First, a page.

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Your Past Will Come Back To Haunt You: Omnivore and Dust To Digital - Two Record Labels That Matter

Skip Heller By

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When I was growing up, a great many labels actually worked hard at having an identity. Blue Note meant something, as did Stiff, Rounder, Sugar Hill, Fania and many more (even some of the majors). Music fans actually bought stuff with a sense of trust for the people who put it out. Packaging, production style, taste, and aesthetic pointed to (big idea) a real live art vision behind each release.

I've worked with and for several reissue labels, and there are basically two kinds: The cheap "just throw it out there" chop shops, and those run by stone music fanatics who invariably wind up spending more than they'd intended because the music and package had to be just so. And these fanatics ran weird little labels that somehow stayed in business even as the industry was imploding around around them. Stubborn resolve plus the irrational love of music often equals longevity.

And so, the brick and mortar record company idea hasn't been killed off, even as digital distribution has largely removed tactile contact from the music experience. There are a few indie labels—Omnivore and Dust To Digital prominent among them—whose releases are wonderful objects. Both focus mostly on reissue/unreleased archival material, and each has matched distinctive musical taste with packaging that sings out loud.

On the surface, the two seem very different. Omnivore is chaired by Cheryl Pawelski, a real-live vetted Grammy-nominated Hollywood major label insider, while Dust To Digital is a tiny Atlanta label run by Lance Ledbetter and his wife April. Pawelski's aesthetic is wide. She's worked on box sets from Big Star to John Coltrane, knows more about major label catalogs and music business procedure than any human I've ever met, and is a third degree black belt record geek. Ledbetter's operation is mom-and-pop-shop all the way, and his focus is almost entirely on vernacular music, not strictly American. Pawelski is much more likely to traffic in artists you've heard of than is Ledbetter, who will point right at something whose very existence you never even suspected. But each of these labels is the creation of someone with a real aesthetic, an abiding love, and a creative notion as to how to present recorded music.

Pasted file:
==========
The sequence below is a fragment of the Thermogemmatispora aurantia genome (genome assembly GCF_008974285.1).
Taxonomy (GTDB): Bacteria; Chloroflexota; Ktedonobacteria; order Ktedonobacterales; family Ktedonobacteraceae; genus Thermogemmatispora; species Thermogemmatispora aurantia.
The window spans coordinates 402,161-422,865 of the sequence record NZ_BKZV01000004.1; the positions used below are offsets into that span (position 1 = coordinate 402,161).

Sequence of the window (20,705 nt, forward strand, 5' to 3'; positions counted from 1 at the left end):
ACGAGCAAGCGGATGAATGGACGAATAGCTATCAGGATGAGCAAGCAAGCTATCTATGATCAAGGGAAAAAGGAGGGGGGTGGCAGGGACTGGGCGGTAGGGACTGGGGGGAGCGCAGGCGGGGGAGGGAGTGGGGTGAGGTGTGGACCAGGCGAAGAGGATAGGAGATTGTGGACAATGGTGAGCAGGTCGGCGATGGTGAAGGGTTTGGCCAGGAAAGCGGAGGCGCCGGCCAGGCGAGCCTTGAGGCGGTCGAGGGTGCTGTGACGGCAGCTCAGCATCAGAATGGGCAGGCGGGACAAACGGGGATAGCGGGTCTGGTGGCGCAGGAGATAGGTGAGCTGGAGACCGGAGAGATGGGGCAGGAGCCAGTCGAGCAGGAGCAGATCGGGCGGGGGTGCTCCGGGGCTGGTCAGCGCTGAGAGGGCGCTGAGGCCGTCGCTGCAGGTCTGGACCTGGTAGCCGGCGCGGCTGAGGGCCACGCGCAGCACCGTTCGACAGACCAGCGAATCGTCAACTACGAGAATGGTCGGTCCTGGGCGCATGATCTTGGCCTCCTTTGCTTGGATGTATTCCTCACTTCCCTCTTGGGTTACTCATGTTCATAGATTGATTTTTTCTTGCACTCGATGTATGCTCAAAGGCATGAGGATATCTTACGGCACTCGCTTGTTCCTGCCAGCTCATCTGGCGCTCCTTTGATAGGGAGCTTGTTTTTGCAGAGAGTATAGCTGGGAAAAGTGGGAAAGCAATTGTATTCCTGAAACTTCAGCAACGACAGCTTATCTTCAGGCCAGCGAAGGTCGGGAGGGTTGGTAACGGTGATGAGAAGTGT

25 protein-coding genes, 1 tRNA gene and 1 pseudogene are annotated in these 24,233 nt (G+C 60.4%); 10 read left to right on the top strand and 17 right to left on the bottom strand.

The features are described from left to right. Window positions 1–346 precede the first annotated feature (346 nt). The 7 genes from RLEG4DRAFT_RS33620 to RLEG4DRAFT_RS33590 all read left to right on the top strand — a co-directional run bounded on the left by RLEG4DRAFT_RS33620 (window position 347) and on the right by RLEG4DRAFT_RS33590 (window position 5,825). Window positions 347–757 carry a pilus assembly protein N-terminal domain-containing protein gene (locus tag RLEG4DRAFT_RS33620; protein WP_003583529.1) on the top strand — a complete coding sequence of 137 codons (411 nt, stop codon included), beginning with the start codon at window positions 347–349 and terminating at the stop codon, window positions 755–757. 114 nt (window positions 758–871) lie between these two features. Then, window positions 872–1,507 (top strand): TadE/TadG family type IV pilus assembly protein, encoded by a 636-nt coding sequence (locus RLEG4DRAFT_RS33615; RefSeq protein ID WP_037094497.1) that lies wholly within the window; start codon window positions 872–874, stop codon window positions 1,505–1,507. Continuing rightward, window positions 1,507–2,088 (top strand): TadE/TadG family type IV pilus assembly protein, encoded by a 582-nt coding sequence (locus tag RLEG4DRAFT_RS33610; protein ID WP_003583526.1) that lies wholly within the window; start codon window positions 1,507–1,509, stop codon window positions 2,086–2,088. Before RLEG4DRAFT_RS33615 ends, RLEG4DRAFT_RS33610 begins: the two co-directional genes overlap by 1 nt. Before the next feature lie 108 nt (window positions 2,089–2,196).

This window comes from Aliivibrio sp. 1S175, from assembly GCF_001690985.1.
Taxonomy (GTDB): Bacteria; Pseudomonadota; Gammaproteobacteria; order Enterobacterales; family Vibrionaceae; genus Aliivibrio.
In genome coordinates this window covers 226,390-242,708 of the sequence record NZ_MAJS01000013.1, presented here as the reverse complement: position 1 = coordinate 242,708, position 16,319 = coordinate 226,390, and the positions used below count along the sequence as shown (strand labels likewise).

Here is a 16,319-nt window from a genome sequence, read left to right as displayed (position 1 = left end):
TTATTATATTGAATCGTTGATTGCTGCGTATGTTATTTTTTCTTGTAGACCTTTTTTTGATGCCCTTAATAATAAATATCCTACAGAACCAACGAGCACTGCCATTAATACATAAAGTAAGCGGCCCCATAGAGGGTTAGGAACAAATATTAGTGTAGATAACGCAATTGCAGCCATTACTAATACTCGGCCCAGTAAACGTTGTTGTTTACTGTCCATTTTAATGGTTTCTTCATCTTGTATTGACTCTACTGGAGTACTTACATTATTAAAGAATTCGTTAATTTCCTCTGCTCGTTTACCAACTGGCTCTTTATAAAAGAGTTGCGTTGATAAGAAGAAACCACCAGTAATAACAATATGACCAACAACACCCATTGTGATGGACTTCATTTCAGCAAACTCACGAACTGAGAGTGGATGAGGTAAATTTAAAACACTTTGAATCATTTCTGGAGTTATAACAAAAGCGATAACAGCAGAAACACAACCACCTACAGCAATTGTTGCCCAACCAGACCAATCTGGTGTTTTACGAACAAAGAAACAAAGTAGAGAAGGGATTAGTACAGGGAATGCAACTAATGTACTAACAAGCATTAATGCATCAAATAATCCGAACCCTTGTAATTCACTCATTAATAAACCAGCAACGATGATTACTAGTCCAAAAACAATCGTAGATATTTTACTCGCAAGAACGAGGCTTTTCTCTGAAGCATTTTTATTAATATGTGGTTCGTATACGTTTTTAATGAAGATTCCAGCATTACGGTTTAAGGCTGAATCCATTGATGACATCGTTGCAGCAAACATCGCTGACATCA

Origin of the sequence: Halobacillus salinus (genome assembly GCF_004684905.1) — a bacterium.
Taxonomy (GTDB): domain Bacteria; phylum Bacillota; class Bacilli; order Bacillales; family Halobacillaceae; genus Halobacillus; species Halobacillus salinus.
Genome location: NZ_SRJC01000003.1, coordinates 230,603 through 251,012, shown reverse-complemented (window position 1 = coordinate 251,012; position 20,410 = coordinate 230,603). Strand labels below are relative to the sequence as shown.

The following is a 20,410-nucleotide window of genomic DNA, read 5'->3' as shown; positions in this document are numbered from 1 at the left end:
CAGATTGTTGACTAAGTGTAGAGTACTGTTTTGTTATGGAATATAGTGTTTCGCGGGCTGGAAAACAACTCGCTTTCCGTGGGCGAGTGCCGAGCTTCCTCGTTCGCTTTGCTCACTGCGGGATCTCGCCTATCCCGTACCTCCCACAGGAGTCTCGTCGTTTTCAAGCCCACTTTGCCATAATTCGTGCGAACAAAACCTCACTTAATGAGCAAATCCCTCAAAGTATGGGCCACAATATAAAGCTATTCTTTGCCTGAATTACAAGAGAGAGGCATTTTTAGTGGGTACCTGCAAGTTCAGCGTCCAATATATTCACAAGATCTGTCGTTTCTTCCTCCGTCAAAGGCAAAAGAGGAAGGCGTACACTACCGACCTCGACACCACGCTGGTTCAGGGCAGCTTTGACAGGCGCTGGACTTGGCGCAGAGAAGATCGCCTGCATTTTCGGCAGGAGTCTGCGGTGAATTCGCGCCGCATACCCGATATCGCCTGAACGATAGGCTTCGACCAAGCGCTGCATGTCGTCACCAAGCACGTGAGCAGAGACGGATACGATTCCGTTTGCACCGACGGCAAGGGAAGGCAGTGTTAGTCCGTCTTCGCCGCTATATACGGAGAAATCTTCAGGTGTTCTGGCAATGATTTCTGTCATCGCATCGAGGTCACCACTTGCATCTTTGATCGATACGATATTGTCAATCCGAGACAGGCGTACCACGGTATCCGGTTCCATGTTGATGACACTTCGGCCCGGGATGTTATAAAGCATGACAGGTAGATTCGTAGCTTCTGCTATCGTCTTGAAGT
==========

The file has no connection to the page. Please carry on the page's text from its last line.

Why do we need these people and what they do? Can't we just stream it all on Spotify or something?

"The bottom line is always the music," says Pawelski, "but what about putting it in a context? A digital file doesn't give you that at all.You don't get a picture, or liner notes. There used to be so much that literally surrounded the music—cover art, notes, even the label design—that were like clues before you even put the record on. The whole thing pointed to something, meant something. It drew you in and made you a fan. When your favorite band was going to put out a new record, you didn't just wonder about the songs. You waited to see the cover, too. A new record was an event, not a file. The great labels had a real identity. I collected all those Sub Pop mail order singles, and I loved the slogan on the envelope—'Going Out Of Business Since 1988'—and the music and just the whole attitude. I trusted them to make a good record. They kept me curious."

Dust To Digital's packages don't just induce curiosity—they force it. Their Grammy-nominated inaugural release, Goodbye, Babylon (2003), was a five CD set of American gospel music and sermons, 1902-1960. The discs (and a 200 page book with Bible verses, lyrics, and serious notes) come in a 12" box packed with cotton. This anthology is a landmark. Nobody had anthologized gospel music so comprehensively, and no reissue ever looked like this.

"It's American music from an earlier time," explains Ledbetter, "and I wanted Goodbye, Babylon to be recognizable to the people who made the records or who bought them in that time, during that period. If you look at pictures of stores or old catalogs from, say, the thirties, you see wooden boxes. So I searched and found a company that does cedar wine boxes with corporate logos, and we cut a deal with them for a thousand. We've pressed up more copies with each run, same company. It's not really that expensive to do, but the dimension it adds to the story you're trying to tell... Well, it means something."

Clearly, it does. Neil Young spoke of it on NPR's Weekend Edition:

"I recently got a gift from Bob Dylan, a good old friend of mine. He gave me a gospel collection of great old American music and early country roots from old 78s. It's the original wealth of our recorded music; it's the cream of the crop and has the history of each recording. It's a great old set called Goodbye, Babylon, and it's incredible. It's in a wooden box and everything, and it's just so beautiful."

(Ledbetter admitted to falling out of his chair upon hearing this.)


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